Faced with the tedium of finding ourselves to be all too human, there’s still the pleasure of being able to imagine ourselves as something else. An animal voice [...] Barking, wanting to swim and to do nothing.*1 Lying down on sun-heated staves. Ruminating over a house. Thinking of oneself with dogs and flowers. Being the tender part of the mountain.
This third planting (siembra) by the gallery Agustina Ferreyra at kurimanzutto consists of a meeting of landscapes, represented in photographs by Ramiro Chaves and adobe self-portraits by Ulrik López. The assembly of different beings and objects obliges us to rethink domestic space and the body itself as occasionally strange territories. The plants, straw, soil, and pan dulce become, in addition to those irruptions of nature in everyday life, things looking back at us and encouraging us to remake ourselves in their image and likeness.
The photographs belonging to the body of work titled NARDAR A SO are printed on a velvety paper. They’re like windows into other people’s houses and patios. We see the reverse side of a sunflower (hiding its black center), a flash through the glass, the pan dulce’s pastry cream, and a lemon on which a disoriented snail crawls. It’s as though the ghost of yellow pervades the space. The animals seem to have been interrupted during a moment of transfiguration: the spider has died atop a stem, the dog is resting as shadows appear on its fur, and a black caterpillar moves forward among purple stains.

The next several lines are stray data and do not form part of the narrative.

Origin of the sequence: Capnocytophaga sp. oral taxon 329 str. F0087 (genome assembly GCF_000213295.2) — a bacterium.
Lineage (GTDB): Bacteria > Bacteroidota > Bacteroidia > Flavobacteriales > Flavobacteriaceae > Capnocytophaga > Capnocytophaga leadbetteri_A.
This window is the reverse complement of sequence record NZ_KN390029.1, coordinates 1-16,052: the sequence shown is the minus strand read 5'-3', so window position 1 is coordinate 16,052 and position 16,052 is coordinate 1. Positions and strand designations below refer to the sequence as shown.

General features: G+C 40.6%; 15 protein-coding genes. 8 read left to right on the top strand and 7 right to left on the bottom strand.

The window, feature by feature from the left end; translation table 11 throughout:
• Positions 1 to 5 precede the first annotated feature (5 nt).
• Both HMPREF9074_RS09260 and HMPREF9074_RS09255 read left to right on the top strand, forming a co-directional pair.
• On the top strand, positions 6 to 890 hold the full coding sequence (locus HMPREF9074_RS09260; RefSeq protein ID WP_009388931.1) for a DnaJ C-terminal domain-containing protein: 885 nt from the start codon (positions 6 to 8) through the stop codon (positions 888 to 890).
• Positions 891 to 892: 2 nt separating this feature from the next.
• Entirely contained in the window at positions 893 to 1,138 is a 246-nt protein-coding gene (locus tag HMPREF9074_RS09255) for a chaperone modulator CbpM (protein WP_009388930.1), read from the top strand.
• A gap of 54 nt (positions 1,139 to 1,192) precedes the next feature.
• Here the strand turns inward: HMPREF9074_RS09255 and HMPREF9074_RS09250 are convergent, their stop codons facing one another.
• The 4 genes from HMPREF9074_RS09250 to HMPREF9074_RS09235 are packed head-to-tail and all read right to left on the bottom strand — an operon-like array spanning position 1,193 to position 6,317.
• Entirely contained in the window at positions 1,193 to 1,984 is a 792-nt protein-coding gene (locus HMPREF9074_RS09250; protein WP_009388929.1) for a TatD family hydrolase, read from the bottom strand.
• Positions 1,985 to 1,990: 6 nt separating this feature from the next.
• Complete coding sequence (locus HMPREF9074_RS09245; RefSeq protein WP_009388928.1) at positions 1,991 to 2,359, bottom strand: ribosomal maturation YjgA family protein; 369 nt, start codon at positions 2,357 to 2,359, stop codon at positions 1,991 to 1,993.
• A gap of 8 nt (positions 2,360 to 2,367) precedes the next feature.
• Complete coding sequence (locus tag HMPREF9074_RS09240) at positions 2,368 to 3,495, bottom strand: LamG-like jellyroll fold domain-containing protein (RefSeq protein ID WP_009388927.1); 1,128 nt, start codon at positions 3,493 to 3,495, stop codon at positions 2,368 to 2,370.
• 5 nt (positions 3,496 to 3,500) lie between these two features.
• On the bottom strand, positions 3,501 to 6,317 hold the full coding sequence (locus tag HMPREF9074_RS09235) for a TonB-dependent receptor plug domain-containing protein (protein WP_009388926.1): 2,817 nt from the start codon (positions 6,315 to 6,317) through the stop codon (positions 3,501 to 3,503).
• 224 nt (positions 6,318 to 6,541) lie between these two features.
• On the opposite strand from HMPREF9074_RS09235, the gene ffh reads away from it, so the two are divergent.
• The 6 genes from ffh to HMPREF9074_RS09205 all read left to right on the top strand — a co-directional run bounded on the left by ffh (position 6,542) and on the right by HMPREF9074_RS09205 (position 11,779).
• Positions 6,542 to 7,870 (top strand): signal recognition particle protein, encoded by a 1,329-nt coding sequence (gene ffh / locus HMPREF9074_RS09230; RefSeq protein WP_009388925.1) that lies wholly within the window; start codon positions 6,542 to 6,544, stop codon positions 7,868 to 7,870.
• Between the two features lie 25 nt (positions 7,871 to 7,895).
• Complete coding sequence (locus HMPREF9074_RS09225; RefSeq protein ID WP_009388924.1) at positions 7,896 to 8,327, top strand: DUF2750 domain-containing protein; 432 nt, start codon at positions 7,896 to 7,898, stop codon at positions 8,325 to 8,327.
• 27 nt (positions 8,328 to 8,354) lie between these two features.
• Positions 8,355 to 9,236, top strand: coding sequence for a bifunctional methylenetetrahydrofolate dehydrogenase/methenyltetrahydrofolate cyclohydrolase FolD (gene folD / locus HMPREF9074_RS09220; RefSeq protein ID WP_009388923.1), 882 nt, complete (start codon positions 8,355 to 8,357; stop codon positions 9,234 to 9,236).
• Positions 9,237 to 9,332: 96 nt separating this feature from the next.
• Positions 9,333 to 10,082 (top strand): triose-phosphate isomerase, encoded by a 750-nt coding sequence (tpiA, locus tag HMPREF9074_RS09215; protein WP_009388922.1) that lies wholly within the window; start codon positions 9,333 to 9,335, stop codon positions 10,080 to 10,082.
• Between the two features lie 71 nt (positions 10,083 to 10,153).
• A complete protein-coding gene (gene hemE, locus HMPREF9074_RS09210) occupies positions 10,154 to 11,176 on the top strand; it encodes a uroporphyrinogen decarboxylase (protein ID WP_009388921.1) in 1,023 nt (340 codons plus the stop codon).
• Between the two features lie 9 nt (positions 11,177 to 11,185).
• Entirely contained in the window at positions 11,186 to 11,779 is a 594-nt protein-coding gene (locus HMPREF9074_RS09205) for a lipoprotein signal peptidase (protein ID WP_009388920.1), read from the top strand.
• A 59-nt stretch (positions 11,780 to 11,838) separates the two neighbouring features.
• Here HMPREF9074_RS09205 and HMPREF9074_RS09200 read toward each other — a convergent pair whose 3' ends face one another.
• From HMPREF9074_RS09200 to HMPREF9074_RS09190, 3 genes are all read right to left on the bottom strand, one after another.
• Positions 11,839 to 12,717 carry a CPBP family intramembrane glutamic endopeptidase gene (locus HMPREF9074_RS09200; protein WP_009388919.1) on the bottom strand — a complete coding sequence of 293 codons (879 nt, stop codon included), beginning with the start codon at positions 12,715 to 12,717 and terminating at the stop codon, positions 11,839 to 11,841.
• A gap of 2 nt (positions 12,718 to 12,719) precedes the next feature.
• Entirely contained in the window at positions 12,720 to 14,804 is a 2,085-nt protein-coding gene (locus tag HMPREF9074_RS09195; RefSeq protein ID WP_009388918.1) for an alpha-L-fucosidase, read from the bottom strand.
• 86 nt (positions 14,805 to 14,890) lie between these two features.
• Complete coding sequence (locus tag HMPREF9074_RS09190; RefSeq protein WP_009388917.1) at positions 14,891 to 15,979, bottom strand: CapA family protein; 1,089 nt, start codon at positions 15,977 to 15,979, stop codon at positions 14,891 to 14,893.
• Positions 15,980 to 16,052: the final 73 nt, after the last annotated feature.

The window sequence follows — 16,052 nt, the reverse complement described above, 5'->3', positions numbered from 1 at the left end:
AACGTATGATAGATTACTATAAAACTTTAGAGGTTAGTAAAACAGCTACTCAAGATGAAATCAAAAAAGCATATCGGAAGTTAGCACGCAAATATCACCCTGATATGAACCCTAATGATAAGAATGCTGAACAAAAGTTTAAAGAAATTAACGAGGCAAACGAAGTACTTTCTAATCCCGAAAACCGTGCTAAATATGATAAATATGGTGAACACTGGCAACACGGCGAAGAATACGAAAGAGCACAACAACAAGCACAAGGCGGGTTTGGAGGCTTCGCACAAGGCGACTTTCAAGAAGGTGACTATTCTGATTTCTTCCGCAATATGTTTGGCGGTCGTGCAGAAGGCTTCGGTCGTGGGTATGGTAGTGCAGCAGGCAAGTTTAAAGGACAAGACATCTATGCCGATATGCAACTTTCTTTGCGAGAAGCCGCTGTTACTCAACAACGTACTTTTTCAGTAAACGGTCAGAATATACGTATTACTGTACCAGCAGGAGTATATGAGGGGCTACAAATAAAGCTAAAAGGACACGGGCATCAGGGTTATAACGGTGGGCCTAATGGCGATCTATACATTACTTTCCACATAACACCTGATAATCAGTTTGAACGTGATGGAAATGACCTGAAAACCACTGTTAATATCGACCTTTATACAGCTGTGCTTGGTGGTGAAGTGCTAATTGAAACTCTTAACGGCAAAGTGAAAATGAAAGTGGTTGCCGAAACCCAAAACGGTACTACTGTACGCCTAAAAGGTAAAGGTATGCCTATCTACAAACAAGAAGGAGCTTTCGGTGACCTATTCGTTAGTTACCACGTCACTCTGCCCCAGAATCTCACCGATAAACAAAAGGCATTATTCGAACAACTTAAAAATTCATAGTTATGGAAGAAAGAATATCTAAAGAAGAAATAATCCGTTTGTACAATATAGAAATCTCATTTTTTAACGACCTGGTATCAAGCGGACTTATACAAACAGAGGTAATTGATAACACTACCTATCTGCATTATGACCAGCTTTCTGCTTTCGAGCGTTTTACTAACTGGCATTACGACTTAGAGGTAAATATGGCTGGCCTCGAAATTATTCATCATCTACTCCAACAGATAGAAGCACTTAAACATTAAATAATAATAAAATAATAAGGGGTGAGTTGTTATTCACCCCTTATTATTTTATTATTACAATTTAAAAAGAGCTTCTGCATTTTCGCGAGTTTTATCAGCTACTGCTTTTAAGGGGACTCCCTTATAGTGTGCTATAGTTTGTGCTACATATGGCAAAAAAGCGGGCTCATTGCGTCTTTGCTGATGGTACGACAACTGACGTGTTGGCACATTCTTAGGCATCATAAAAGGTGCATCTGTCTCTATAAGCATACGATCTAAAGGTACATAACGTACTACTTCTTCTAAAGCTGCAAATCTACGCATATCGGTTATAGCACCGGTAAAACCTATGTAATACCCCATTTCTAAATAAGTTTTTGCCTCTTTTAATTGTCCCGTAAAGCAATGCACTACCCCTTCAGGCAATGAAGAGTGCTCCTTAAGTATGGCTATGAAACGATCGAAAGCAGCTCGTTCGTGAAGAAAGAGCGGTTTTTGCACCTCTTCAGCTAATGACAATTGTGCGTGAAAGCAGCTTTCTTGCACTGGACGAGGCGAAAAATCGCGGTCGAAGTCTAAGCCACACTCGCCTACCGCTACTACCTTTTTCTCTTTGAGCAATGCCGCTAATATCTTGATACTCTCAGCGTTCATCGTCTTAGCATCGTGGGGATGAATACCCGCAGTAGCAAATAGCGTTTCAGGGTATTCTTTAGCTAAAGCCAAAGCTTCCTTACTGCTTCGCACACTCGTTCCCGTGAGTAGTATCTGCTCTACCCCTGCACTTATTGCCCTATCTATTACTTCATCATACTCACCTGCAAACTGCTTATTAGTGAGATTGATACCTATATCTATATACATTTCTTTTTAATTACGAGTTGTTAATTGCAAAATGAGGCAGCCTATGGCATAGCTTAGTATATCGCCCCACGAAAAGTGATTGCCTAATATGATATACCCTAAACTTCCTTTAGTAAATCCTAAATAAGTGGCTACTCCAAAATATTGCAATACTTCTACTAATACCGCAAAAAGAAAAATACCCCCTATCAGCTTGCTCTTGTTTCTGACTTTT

Something unknown arises when one looks at oneself closely. Body and face trace their own geography in the pieces titled El Día y La Noche (“Day and Night”) and Las Montañas lloran cada 15 años, así es como nacen sus ríos (“The Mountains cry every 15 years, this is how their rivers are born”). These sculptures evoke a temporality beyond the human; Ulrik López’s self-portraits are inscribed within a long genealogy of men wanting to become mountains.
[...] Today, after millions of years, the mountain
is outside of time, and doesn’t know
what our life is like
or how it ends. [...]
[...] There it is, beautiful and innocent in the mist, and I enter into its perfect indifference
and I curl up into the idea of becoming another substance [...]*2
Look, by all means, but with eyes that cry rivers or perhaps with a pair of canine eyes. By the door, marking the exit from the exhibition, one finds Ramiro Chaves’s photograph Pizarra y Limón (“Board and Lemon,” 2020). A yellow ray breaks through the night. Nevertheless, I am left with the snail moving forward with its drool on the lemon. Snails are nearly blind, which is why they must see using the underside of their mollusk skin.
Translated to English by Byron Davies
*1: The italics in this paragraph refer to the text accompanying the body of work titled NARDAR A SO, written by Ramiro Chaves.
*2: Translated from José Watanabe, “Animal de invierno” in the anthology El Desierto nunca se acaba, 2013, Textofilia ediciones.
Cover picture: Galería Agustina Ferreyra, Ramiro Chaves & Ultik López. Kurimanzutto, Mexico City, 2021. Courtesy of Kurimanzutto